The tree arrived in a pot—scrawny and with little foliage to help identify it.
A woman where my husband worked wanted the tree removed. Carry it away. She had no use for the seedling.
My husband had a thing about trees. He couldn’t kill it even though he didn’t think the tree would survive—the roots were so tightly bound in the container. Since the trunk appeared to be cedar, he planted what he believed would become a medium-sized tree in a front corner of our property.
But it did grow.
And grew some more.
Its branches provided highways for squirrels to navigate the yard, leaping from tree to roof to fence and back again. Birds found niches for nests. Cats climbed high enough to become afraid and needed help getting down. The house over which it towered drew shade from its covering in the afternoon sun—a majestic canopy that reached for the sky.
Like the ugly duckling who changed into a swan, the tree’s cedar beginnings transformed into a giant Sequoia, posing a potential hazard because of where it stood—nearly eighty feet of trouble.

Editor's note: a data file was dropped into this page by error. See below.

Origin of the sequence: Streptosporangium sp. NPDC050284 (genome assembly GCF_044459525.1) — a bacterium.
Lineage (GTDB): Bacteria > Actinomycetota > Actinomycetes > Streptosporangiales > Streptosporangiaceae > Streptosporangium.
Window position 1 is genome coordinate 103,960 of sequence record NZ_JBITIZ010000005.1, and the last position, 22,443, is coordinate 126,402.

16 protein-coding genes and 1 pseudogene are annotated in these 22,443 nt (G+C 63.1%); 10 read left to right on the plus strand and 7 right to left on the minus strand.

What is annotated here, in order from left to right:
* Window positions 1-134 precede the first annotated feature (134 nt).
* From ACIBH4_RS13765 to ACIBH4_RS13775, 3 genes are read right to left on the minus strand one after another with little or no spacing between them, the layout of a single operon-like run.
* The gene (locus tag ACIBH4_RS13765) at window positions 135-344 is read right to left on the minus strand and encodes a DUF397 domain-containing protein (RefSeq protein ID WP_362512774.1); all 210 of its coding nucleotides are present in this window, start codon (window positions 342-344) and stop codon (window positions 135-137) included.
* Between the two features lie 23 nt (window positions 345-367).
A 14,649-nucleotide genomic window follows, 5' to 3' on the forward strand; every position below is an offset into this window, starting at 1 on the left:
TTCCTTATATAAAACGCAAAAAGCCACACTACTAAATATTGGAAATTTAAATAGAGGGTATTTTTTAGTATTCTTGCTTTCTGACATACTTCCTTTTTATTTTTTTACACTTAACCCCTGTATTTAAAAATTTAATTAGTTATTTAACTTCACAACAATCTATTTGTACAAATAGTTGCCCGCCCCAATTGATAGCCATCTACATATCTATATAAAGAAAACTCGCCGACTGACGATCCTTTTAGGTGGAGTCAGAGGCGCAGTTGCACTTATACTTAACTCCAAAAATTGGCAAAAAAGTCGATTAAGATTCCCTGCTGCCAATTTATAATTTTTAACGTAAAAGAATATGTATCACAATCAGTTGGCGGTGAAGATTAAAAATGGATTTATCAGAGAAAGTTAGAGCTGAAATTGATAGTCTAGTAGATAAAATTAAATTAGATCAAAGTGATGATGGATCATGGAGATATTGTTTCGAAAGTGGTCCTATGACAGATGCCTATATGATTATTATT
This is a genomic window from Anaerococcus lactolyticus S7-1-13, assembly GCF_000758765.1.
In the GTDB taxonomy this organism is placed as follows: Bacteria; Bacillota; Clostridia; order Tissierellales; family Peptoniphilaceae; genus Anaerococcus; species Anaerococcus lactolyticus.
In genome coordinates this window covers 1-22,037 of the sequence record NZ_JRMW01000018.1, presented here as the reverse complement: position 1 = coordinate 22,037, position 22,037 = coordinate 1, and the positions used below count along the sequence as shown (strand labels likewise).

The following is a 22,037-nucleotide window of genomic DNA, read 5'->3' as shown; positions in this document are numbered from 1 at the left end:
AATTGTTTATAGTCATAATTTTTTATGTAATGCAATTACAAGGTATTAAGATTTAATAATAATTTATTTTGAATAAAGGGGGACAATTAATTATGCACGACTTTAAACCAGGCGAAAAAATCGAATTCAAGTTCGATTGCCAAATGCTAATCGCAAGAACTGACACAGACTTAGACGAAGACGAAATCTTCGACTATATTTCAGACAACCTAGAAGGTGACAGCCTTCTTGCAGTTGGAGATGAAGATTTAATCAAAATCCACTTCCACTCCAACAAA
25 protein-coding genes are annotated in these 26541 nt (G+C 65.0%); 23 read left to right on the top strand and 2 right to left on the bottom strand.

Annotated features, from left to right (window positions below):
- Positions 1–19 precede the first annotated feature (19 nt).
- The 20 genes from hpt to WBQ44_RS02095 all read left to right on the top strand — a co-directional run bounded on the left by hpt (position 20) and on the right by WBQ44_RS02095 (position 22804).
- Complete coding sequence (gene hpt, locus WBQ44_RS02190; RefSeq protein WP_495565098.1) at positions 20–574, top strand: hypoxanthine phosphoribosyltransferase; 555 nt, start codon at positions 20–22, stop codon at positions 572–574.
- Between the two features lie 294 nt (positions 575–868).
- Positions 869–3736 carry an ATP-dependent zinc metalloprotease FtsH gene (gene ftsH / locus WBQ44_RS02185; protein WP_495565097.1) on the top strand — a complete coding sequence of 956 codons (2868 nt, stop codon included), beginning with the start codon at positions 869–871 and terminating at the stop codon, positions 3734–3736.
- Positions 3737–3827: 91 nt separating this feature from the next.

Snow and ice storms always brought silence to the landscape, but the unmistakable crack of a falling branch broke the stillness. Limbs at the top wouldn’t drop to the ground. They’d catch in the branches midway and hang, waiting for a stiff breeze and an unsuspecting victim.
The tree that began as a seedling nobody wanted became a tree no one could keep.
And so, with a heavy heart, my husband made the decision to have it taken down. The tree company’s logger thought he could remove it in a day, but taking it down took two. The logs lay like shattered remnants of a life that used to be. Despair followed remorse for what had to be done.
Psalm 30:5 (NIV) tells us: “Weeping may stay for the night, but rejoicing comes in the morning.”
Our satisfaction came two weeks later in the form of a bobcat loader and an operator who transported the logs to a mill. The Sequoia was to be made into decking lumber to adorn a patio at the back of a house. The tree who had so long guarded a yard would once again add to its beauty, surely making many visiting squirrels, chirping birds, and meandering cats happy as it had all those years before.